Following the release in 2015 of two controversial video clips, the Planned Parenthood Federation (PPFA) came under fierce conservative attack for its involvement with abortion services.  One video, released by anti-choice activists from the Center for Medical Progress (CMP), showed the activists attempting to purchase fetal tissue from Planned Parenthood representatives, while another video showed a vaginal delivery of an early fetus, released by former Pentagon propaganda warfare specialist Gregg Cunningham’s Center for Bio-ethical Reform (CBR).  The CMP clip was used by anti-choice activists to argue that abortions could have some profit incentive (despite existing laws prohibiting this, and which also allow for “reasonable fees” for organizational costs in handling tissues).  The second, CBR clip was completely inaccurately described by Republican presidential candidate Carli Fiorina as showing “…a fully formed fetus on the table, its heart beating, its legs kicking while someone says we have to keep it alive to harvest its brain.”  The video shows a vaginal delivery of an approximately 17 or 18 weeks old fetus (which doctors insist is too young to attempt to keep alive; some doctors having viewed the clip also suggest it may depict a miscarriage rather than an abortion).  There is no sound on the original clip; so no one is recorded as saying anything.  Also, there is no identification of the facility or provider, so it has no established connection with Planned Parenthood.  Nonetheless, the two videos were used to justify efforts by Republican lawmakers to cut off federal and state funding to Planned Parenthood, as a provider of abortion services.  Republicans ignored the fact that by law, Planned Parenthood only uses public funding for non-abortion services (which account for over 90% of their activities), and that abortions are furthermore legal procedures in accordance with Roe v. Wade.  Instead, Republicans exploited public gullibility to bypass Roe v. Wade by shutting down legal medical service providers that had any connection with abortion-related activities or referrals.

As public debate and misinformation developed (with anti-choice activists ignoring the basic facts of their own videos), a terrorist in Colorado incited by this misinformation, Robert Dear, took matters into his own hands in November, opening fire at a Planned Parenthood facility in Colorado Springs.  Three people were killed, and nine injured (including three police officers, one of whom was killed).  Dear refuses counsel, and admits his guilt proudly.  The shooting was just one of many acts of domestic terrorism in the US in 2015.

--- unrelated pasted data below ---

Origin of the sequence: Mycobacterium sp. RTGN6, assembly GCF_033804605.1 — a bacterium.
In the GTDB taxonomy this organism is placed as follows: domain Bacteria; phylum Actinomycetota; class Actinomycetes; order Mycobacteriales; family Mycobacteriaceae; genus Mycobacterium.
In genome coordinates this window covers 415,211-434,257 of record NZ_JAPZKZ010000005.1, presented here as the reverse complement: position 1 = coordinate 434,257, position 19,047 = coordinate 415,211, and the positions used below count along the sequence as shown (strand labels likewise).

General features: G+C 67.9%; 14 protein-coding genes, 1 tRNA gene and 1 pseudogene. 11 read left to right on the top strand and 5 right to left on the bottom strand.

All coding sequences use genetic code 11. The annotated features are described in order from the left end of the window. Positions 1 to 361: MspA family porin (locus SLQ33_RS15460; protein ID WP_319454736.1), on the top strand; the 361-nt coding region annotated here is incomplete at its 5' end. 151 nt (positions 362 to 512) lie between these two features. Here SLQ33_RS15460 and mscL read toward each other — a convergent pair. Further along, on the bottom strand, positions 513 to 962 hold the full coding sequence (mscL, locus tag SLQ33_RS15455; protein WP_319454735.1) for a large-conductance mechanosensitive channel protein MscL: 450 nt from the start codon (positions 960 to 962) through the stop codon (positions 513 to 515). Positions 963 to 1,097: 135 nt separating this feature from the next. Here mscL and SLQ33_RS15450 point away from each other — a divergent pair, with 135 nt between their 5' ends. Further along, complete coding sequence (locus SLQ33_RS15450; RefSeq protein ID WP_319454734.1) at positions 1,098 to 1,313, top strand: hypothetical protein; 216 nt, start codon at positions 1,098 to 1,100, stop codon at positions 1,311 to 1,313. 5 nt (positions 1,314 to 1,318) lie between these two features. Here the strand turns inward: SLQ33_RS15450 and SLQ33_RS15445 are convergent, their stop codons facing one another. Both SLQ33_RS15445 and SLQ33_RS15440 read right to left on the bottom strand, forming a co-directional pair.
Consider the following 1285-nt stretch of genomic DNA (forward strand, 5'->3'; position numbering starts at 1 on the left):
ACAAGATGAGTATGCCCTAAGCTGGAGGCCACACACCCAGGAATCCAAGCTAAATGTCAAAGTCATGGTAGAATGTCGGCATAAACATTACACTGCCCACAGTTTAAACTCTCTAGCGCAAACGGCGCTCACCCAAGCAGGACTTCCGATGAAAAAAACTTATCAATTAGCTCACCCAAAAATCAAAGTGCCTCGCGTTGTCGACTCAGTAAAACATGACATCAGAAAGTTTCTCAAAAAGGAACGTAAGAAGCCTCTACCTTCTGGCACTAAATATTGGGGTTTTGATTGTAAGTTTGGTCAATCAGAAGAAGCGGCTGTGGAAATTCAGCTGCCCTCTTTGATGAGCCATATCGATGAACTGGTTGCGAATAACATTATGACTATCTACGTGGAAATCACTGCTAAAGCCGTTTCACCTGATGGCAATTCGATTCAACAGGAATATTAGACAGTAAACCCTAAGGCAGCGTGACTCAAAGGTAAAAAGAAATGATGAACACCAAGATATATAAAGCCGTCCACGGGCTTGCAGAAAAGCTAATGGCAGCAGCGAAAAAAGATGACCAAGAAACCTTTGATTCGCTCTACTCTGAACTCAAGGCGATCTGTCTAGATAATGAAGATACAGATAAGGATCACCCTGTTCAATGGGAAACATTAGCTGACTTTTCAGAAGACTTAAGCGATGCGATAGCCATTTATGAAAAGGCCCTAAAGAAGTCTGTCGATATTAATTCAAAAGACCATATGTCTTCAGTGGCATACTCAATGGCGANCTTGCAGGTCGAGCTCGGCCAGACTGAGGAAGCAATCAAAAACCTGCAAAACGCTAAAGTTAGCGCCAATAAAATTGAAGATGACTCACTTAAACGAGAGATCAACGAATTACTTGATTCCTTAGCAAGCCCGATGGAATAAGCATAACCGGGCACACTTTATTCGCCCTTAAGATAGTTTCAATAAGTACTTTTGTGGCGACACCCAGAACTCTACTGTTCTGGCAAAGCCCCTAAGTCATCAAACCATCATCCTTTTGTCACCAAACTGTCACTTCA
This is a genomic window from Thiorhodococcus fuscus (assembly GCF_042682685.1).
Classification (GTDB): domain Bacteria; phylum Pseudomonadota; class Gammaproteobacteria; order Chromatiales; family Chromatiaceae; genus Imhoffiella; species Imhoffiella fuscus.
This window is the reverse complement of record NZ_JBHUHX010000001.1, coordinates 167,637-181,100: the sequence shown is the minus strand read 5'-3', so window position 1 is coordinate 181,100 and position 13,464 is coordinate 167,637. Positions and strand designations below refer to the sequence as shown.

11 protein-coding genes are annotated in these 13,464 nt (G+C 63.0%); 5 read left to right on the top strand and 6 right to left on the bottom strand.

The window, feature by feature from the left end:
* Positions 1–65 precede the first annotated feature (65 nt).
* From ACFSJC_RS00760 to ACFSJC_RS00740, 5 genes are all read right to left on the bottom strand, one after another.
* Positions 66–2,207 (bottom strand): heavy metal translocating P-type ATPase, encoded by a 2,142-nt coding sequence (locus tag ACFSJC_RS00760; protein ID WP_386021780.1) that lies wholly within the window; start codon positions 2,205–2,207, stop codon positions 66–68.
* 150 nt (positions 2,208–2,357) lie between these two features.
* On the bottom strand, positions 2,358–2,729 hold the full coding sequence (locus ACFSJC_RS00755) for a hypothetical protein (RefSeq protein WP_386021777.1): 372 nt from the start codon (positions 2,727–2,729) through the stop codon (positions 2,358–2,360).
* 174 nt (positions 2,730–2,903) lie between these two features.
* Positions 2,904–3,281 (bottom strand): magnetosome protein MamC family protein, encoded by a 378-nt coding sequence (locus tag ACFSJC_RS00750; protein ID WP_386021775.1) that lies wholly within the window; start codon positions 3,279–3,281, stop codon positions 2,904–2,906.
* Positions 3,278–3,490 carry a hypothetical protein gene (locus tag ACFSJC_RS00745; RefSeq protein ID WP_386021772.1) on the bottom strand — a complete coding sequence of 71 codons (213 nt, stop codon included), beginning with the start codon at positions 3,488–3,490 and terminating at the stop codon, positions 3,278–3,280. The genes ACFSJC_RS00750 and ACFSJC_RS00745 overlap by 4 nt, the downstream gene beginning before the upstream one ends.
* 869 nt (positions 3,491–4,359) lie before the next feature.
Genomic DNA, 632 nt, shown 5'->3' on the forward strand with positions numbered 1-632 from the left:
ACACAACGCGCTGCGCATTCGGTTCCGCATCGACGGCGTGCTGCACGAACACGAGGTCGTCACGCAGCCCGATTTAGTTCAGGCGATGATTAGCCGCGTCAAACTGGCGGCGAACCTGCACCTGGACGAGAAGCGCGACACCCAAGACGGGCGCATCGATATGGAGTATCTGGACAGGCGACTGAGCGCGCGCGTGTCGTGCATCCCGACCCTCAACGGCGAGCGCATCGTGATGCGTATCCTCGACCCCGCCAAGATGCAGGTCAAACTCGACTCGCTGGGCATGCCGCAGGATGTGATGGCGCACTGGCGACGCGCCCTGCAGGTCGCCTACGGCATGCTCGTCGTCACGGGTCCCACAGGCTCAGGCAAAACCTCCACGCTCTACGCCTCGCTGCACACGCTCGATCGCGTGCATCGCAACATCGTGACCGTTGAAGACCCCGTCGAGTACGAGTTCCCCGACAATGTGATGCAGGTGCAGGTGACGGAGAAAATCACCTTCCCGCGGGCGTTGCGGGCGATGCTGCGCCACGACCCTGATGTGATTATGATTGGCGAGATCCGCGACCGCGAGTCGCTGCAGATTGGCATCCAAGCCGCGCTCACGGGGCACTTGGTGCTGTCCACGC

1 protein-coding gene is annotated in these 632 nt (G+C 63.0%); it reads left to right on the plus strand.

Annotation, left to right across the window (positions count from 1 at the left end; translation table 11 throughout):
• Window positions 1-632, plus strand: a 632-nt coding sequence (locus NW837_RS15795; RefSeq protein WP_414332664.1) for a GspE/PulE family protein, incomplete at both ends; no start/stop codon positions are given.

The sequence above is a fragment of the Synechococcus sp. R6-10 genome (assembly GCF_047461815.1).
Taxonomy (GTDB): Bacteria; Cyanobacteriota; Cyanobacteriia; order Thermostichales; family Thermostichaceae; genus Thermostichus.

Terror in the US

The Colorado Springs attack in November and the San Bernardino attack in December were just drops in the bucket of violence and terror in the US, which saw multiple police shootings and multiple “mass shootings” (with definitions of that term confusing both the actual count and the debate about addressing the problem).  Ironically, while overall violent crime in the US continued its two-decades-long drop to an historic low, singular incidents of police violence and public shootings outpaced crime as a growing threat for American citizens.

Roughly 1,200 Americans were killed by police officers in 2015, many in incidents recorded on bystanders’ cell phones, car security cameras, and other digital technology.  Hundreds of victims were unarmed.  Blacks were more than twice as likely to be victims than were whites; and Hispanics and Latinos were marginally more likely than whites to be victims.  The Black Lives Matter movement continued its campaign to educate the public and to help victims and families.  The police, for their part, suffered less than 130 casualties on duty in 2015 (including accidents, “friendly fire,” and medical problems).  While violence against police was up from 2013-4, those two years (and 2015) are part of an overall historic low; 2015 police casualties are still much lower than in any year of the twentieth century.

Mass shootings became a potent threat in 2015; with some estimates including at least one on virtually every day of the year.  However, the definition of “mass shooting” (like the definition of “terrorism,” another term applied to some of these incidents) is debated, with most experts applying such terms to some incidents but not to others (thereby also changing the actual count).  However, many experts agree that mass violence is showing a steady, upward trend.  As such, foreign terror incidents like Charlie Hebdo and the Friday the 13th attacks pale in comparison to the regular gun violence by Americans against each other; some of which was perpetrated by the police, and much of which involved legally acquired firearms.  While President Obama has expressed repeated frustration with Congress’s refusal to discuss the problem, the threat is often sidelined into discussions of mental health and tactical measures like banning assault weapons.  As of yet, however, no measures have been implemented nationally, or been seriously debated in Congress.